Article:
The Scottish Conservative, who has refused to apologise, replied: “The two-child limit is about fairness.

“It is fair that people on benefit cannot have as many children as they like, while people who work and pay their way and don’t claim benefit have to make decisions about the number of children they can have.

“Fairness is fairness to everybody, not to one part of the community.”

A Scottish Conservative spokesman said: “Immediately after the debate Michelle clarified the point, and acknowledged the words didn’t come out very well in the chamber.

“That point being people both in and out of work have to make the same considerations when it comes to family.”

The comments were made on Wednesday during a debate on austerity in the Scottish Parliament, in which Ms Ballantyne defended the roll-out of Universal Credit, but accepted there were flaws.

The two-child cap, which was introduced in April 2017, applies to child tax credits and the child element of Universal Credit.

Earlier, Theresa May was challenged at Prime Minister’s Questions on the roll-out of UC, which has been mired by delays in people receiving the money they are entitled to.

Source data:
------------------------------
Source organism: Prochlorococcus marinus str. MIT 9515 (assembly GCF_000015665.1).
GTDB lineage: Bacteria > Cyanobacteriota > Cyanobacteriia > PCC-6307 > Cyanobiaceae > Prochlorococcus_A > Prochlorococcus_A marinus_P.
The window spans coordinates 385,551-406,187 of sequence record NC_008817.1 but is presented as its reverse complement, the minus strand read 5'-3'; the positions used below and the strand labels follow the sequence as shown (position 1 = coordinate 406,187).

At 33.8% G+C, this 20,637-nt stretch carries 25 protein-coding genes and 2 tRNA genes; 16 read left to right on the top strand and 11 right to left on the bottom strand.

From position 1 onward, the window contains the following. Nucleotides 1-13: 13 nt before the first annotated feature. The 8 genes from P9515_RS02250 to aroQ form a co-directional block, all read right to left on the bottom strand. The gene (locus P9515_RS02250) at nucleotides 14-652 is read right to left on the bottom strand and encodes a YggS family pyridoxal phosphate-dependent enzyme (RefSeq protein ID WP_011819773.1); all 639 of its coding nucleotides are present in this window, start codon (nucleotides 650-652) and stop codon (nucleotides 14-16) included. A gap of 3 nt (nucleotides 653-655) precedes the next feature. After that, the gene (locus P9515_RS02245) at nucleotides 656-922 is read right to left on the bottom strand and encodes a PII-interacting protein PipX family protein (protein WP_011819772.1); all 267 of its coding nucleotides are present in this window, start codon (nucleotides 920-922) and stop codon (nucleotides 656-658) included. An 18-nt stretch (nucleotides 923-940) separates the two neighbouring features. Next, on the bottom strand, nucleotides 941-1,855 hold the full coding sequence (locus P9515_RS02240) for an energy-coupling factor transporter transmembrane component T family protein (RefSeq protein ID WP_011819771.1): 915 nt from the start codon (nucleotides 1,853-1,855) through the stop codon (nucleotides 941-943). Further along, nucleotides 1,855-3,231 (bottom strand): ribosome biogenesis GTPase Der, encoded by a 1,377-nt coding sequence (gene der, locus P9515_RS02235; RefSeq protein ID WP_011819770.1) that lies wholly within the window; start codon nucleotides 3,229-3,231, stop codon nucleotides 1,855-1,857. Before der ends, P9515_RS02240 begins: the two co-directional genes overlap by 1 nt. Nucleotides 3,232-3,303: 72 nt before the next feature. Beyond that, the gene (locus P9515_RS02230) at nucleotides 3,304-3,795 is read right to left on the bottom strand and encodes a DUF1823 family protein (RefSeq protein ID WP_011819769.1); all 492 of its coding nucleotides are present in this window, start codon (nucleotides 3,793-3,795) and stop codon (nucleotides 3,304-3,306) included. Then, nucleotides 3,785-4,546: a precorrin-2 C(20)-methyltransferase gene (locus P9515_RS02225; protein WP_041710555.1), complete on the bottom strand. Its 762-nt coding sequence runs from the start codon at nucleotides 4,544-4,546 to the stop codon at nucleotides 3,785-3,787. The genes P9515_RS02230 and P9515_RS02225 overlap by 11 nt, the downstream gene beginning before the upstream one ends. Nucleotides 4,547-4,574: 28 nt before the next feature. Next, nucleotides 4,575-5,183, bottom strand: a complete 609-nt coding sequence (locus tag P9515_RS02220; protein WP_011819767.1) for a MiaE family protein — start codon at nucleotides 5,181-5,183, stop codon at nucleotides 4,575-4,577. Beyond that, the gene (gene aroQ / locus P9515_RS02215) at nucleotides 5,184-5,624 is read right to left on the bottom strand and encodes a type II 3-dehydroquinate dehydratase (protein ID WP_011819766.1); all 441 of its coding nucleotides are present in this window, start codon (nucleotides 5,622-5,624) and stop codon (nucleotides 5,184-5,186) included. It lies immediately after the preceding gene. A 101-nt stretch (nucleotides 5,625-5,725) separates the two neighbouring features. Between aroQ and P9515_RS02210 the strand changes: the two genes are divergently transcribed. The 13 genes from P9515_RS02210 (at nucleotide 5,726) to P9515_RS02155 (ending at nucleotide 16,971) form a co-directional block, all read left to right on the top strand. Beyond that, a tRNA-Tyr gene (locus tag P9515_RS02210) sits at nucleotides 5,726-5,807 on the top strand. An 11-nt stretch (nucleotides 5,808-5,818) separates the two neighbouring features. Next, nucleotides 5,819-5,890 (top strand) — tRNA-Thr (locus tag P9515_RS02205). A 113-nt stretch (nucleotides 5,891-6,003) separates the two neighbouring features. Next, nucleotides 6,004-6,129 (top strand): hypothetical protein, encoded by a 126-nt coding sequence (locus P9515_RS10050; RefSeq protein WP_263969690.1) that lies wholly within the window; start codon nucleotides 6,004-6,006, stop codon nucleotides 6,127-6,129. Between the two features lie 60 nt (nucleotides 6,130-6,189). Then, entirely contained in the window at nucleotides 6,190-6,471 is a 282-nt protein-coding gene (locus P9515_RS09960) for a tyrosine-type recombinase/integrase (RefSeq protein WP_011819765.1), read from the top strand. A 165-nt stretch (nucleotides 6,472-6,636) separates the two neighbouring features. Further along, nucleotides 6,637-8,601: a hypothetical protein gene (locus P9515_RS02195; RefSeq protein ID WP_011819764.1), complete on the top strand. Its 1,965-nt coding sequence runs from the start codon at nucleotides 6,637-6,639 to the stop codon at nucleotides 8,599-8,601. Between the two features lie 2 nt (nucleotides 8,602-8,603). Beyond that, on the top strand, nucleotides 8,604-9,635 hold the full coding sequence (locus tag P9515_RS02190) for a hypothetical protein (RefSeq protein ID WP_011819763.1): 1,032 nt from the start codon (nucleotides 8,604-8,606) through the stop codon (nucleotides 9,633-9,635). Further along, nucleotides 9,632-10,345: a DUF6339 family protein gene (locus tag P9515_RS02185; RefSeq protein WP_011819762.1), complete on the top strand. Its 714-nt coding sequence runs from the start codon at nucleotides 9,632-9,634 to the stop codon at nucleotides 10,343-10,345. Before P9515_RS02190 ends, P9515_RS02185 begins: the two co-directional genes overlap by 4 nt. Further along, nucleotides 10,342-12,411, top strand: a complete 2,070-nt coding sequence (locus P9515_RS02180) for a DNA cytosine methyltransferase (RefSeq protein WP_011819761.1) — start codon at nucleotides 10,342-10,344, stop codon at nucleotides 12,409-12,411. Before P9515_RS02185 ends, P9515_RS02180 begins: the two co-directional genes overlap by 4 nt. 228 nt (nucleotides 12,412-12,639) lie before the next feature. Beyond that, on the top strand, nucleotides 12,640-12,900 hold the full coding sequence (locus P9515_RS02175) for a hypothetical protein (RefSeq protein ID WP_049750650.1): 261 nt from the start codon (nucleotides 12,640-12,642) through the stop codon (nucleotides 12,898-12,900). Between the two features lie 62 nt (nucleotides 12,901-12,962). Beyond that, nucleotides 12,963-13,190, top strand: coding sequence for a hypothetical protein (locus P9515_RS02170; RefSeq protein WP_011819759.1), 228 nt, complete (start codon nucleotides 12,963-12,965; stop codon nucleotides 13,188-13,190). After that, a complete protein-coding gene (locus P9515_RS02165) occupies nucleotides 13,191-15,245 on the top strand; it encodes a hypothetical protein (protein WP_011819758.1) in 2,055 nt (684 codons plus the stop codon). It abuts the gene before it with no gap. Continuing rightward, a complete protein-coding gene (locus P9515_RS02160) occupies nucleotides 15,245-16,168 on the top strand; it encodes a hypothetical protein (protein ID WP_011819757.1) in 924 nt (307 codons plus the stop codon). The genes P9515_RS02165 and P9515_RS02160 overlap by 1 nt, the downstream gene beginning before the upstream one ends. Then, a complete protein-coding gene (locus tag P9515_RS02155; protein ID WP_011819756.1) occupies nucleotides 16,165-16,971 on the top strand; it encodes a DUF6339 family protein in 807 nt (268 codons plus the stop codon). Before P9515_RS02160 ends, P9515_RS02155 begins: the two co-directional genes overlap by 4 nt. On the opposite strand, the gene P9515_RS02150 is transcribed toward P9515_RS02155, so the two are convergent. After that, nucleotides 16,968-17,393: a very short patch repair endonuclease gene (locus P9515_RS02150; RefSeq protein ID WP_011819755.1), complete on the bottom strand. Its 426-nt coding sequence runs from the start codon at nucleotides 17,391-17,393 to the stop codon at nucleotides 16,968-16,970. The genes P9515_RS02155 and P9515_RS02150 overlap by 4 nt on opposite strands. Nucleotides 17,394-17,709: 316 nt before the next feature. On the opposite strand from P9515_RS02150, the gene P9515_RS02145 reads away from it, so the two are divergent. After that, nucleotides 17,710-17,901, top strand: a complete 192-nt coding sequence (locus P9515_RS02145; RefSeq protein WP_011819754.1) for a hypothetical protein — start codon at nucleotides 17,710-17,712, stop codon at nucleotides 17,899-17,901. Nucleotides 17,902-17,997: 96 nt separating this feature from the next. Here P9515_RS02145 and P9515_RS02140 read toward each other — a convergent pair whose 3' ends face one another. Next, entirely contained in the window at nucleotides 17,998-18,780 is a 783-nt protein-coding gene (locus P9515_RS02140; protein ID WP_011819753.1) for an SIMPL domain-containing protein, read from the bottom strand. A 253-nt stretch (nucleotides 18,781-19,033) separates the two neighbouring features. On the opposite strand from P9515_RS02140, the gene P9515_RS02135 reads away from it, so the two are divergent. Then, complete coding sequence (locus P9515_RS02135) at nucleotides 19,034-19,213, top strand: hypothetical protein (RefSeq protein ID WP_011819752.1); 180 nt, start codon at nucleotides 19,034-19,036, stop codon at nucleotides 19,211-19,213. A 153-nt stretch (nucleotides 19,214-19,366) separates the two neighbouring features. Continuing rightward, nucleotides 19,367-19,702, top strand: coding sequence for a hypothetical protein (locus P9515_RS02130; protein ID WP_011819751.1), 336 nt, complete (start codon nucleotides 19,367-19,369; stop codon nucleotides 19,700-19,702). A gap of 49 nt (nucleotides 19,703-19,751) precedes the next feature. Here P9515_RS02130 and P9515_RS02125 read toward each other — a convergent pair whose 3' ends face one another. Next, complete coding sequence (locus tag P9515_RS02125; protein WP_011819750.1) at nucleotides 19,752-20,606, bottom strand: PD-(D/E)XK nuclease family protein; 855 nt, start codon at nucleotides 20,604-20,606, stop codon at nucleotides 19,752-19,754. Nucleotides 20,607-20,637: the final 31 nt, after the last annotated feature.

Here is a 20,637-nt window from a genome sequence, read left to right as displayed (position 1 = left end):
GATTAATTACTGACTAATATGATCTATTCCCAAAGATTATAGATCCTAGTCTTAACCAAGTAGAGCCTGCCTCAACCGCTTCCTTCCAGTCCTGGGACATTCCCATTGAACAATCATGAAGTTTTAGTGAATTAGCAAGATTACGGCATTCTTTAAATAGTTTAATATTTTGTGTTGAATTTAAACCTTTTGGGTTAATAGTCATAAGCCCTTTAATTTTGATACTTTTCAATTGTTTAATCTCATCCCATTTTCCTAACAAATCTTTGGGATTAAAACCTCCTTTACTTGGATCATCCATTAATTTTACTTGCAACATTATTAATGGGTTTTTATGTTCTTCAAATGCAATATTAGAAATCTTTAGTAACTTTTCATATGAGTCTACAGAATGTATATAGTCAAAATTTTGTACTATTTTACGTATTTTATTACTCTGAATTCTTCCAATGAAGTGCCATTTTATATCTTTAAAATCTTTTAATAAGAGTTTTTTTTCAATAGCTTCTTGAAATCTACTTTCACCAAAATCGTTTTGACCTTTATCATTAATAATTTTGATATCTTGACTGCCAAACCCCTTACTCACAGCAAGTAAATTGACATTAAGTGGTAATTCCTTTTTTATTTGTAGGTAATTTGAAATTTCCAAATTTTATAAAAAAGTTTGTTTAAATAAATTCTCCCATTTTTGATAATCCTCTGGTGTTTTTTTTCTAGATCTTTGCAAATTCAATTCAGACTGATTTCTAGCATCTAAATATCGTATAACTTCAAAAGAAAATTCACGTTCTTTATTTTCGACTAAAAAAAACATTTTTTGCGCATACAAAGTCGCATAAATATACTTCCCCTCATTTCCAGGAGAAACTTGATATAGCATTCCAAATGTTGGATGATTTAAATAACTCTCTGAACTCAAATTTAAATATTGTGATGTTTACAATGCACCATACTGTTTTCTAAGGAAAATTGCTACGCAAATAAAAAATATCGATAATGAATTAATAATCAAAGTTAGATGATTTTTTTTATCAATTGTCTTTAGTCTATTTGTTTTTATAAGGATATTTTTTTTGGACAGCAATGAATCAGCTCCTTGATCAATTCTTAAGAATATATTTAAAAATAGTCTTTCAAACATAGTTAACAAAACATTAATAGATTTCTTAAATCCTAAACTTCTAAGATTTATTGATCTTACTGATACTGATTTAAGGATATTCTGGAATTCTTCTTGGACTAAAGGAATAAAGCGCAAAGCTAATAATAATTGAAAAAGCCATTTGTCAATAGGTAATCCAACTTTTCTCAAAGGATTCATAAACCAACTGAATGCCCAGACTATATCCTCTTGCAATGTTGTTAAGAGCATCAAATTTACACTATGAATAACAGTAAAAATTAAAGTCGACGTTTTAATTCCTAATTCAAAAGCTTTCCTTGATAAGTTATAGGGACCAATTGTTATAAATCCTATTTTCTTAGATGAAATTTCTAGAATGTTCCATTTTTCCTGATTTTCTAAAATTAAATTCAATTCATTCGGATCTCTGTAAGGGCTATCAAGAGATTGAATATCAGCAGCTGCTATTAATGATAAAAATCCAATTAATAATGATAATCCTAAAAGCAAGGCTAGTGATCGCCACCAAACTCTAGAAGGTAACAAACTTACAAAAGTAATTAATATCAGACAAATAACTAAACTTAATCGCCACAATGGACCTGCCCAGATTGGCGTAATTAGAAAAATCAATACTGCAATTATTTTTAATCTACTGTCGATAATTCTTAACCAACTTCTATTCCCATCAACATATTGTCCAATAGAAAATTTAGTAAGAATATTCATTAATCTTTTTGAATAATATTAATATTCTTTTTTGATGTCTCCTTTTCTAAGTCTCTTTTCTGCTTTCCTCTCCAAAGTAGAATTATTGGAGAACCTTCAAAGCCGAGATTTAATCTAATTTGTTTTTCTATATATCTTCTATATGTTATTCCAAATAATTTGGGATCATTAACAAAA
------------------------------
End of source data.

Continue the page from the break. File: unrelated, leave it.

She told MPs that UC has helped 200,000 more people into work and 700,000 get extra money they are entitled to.

The PM added: “This is a system that helps people into work and makes sure work pays.”

Labour leader Jeremy Corbyn said the “reality of universal credit” is people losing their homes and being forced into foodbank donations.

Nicola Sturgeon told a Holyrood committee that Universal Credit is an “unfolding disaster”.

The regime, which merges six welfare payments into one, has been rolled out across the UK since 2013, starting with new claimants.

From July 2019 around two million people already receiving the old benefits will be moved onto UC, in a “managed migration” which is not due for completion until 2023.

Labour and SNP politicians are among those who say they have been inundated with complaints from their constituents about the system, particularly over payment delays sending households into financial crisis.

In written evidence to a Holyrood committee, the Menu for Change charity says its research in Dundee, Fife and Ayrshire has backed up findings from Oxford University and the Trussell Trust that one in six foodbank users is from a working household.

Meanwhile, a Tory MSP raised concerns about the impact of the benefits roll-out in Scotland in a letter to a national newspaper.

Annie Wells, who represents Glasgow, said it “runs the risk of failing those who the system set out to support”.

Dundee East MSP Shona Robison called on the UK Government to use next week’s Budget to stop the damage that is being done to communities.

“Families could be pushed over the breadline by these cuts, with the move to Universal Credit costing some households £2,400 a year,” the SNP politician said.

“Philip Hammond must use his Budget to pause the roll-out and fix this broken system.”

 

Already a subscriber? Sign in

[[title]]

[[text]]

More from The Courier Scottish politics team

More from The Courier